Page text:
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Western Specialty Contractors Chicago Branch Receives 2021 ICRI Project of Year for Extra Storage Space Concrete Restoration

ST. LOUIS, MO — Western Specialty Contractors - Chicago Branch has received the 2021 International Concrete Repair Institute (ICRI) Chicago Chapter Project of the Year Award for its concrete restoration work at Extra Space Storage in Chicago. Western received its award at the chapter’s dinner meeting.

“Extra Space Storage was chosen as the ICRI Chicago Chapter Project of the Year because it was a unique concrete repair project with multiple construction challenges and historic significance,” said ICRI Chicago Chapter Vice President and Awards Committee Chair Kurt Baron. “The building was required to remain fully operational without displacing the tenants, so creative repair techniques were utilized.”

Originally built in the early 1900s, the Extra Space Storage building in Chicago was once used as the storage location for the Chicago Tribune’s delivery trucks. Consisting of three above-grade supported levels and an on-grade basement with approximately 198,000 square feet of total floor space, the structure was constructed with 14-inch-thick conventionally reinforced slabs and five-inch-thick concrete ramps to allow vehicle access to all floors.

Western was contracted in December 2020 to address slab underside concrete repairs throughout the facility and slab topside repairs on the building’s ramps and parking surfaces. All repairs were anticipated to be partial depth only, but due to the severe deterioration of the concrete and failing repairs over the years, these repairs turned into full depth in some areas.

Repairs were completed at 52 locations with the size of the repairs ranging from five to 10 square feet per location to the largest location at 315 square feet. Each location needed to have a full enclosure built to contain any debris generated. As an added challenge, most of the repairs were located over occupied storage units, so Western constructed elevated work platforms to access each repair. All repairs were completed using the form and pump method.

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Once the concrete repairs were completed, Western applied a traffic bearing membrane to all the vehicular traffic surfaces (approximately 22,000 square feet), and the underside repairs were painted to match the adjacent concrete.

The final project concrete repair totals:

  • Topside partial depth repairs – 3,600 square feet
  • Full depth concrete repairs – 2,250 square feet
  • Underside partial depth concrete repairs – 2,300 square feet
  • Galvanic anodes – 1,800
  • Supplemental dowels added – 700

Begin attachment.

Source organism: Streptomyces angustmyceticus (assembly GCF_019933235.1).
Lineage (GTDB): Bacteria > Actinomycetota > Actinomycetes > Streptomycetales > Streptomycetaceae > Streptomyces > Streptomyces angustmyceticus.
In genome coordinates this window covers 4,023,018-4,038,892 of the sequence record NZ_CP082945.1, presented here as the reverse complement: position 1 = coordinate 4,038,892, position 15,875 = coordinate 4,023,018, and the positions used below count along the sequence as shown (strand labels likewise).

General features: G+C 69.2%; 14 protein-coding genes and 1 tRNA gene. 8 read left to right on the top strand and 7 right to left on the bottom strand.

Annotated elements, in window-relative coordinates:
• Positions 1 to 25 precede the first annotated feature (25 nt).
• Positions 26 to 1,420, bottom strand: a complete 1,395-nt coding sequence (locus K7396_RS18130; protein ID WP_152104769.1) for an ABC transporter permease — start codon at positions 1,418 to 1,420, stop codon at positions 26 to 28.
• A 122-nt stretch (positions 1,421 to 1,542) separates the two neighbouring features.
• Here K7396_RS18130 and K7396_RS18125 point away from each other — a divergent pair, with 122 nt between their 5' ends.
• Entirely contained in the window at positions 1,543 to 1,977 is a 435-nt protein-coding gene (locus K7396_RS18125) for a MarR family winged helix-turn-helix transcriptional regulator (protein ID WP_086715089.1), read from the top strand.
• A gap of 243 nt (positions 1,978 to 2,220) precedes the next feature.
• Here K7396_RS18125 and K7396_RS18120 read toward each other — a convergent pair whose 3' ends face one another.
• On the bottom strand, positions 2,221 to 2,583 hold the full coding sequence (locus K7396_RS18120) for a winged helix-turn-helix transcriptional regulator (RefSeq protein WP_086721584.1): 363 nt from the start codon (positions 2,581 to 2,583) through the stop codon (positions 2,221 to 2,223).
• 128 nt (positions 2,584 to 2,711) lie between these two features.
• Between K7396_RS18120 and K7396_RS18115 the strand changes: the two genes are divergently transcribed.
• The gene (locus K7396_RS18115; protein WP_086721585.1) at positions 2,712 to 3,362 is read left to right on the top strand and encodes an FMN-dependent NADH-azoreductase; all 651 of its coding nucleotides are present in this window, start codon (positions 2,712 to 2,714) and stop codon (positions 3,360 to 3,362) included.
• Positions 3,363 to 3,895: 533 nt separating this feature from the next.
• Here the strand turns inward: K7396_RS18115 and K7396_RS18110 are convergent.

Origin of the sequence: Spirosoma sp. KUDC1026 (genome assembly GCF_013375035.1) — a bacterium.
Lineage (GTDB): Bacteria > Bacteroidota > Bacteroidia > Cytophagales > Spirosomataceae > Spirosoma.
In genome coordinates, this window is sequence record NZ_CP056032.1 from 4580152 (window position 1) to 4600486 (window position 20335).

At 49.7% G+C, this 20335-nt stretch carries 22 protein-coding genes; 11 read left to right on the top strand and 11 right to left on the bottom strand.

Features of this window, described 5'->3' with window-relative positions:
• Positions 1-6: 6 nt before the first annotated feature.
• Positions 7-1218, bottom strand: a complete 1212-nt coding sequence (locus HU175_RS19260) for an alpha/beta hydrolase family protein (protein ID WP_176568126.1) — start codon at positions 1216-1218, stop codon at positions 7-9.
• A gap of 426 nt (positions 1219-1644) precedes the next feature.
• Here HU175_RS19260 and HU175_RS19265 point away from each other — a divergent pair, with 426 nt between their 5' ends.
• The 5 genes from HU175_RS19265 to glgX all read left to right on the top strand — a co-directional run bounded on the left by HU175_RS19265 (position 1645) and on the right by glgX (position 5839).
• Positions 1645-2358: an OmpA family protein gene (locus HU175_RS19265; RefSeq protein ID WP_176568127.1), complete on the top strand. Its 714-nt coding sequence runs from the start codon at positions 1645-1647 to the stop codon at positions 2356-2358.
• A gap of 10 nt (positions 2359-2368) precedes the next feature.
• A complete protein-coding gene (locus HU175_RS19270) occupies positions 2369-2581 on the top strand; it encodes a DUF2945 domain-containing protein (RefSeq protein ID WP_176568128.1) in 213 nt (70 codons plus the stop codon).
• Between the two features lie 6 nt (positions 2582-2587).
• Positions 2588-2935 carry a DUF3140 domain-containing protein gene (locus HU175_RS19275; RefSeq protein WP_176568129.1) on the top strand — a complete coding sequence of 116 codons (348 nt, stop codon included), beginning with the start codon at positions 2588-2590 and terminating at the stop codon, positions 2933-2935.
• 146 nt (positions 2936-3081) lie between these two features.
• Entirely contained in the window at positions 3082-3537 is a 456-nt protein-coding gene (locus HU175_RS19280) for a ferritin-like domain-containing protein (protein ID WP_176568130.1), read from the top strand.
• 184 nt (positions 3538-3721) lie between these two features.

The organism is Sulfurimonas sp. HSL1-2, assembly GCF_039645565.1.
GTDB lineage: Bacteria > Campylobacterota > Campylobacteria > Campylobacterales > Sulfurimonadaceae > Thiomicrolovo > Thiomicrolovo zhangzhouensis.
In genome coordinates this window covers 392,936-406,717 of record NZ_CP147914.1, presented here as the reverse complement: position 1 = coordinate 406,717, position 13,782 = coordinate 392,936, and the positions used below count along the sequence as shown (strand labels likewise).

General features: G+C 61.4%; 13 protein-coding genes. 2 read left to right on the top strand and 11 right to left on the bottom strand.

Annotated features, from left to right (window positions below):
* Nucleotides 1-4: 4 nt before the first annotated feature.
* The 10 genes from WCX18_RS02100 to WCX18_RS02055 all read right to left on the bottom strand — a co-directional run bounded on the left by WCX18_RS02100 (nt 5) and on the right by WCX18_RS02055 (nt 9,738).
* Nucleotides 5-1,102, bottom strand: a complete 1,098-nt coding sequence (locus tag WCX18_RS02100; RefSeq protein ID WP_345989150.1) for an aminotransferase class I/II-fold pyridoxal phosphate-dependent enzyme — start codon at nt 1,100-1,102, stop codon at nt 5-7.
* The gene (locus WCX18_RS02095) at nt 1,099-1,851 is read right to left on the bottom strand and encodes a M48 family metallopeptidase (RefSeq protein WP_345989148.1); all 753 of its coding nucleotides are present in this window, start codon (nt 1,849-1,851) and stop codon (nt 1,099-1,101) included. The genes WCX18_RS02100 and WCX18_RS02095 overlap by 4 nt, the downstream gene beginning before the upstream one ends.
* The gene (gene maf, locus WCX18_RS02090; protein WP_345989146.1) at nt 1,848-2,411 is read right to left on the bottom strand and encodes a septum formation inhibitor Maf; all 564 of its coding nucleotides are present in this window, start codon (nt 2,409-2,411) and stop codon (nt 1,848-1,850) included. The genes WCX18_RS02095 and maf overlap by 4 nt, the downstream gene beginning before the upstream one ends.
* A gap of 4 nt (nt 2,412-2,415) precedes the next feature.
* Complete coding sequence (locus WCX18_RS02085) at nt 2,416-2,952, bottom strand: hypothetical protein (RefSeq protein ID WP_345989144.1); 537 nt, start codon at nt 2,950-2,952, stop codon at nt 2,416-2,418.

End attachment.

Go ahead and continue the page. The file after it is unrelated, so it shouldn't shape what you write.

• Supplemental rebar added – 8,300 feet

Western’s crew faced several challenges while repairing the storage facility, which continued to operate near full capacity while the work was being performed. All repair locations had full enclosures built around them to contain any dust or debris that was generated and to keep the employees and tenants safe during the project. The work was also phased so access to the entire facility was maintained for the duration of the project. Minimal disruption to the storage lockers was preserved to make sure the owner’s revenue stream was not disrupted.

In some of the large, full-depth repair locations where it was necessary to have shoring in place, storage units needed to be vacated. This tenant locker relocation process took 60 days (30-day notice, 30 days to relocate), so constant communication with the facility management was necessary to make sure the notifications went out timely as to not hold the project up. Any area where this was deemed necessary had the work expedited so that the units were not taken offline for long periods of time.

Additionally, there were several other contractors working on other projects in the building concurrently with Western’s project. These projects consisted of roof replacement, façade and window upgrades, and locker stall reconfiguration. Constant coordination between all the contractors was necessary to keep all the projects on schedule and to ensure that the sequencing of work was correct. In some instances, Western’s schedule and sequencing of repairs was modified to give the other contractors ample time to address their scope of work and have the areas turned over to the building’s management on schedule.

“This was a unique and challenging concrete repair project on many levels,” said Western Chicago Assistant Branch Manager Matt Ziesemer. “Our footprint needed to have minimal impact on the building’s tenants due to its continued operation while repairs were being performed; some of the concrete deterioration was more extensive than originally anticipated, and we had to coordinate our work around several other contractors also doing work. Our team delivered on its expertise, and the owner and tenants can feel confident in the work that we performed. We are honored to have our work recognized by the ICRI Chicago Chapter.”

Western completed the project in June 2021. The architect/engineer on the project was Klein & Hoffman, Inc. of Chicago, Illinois, and RJP Consulting Group of Indianapolis, Indiana.

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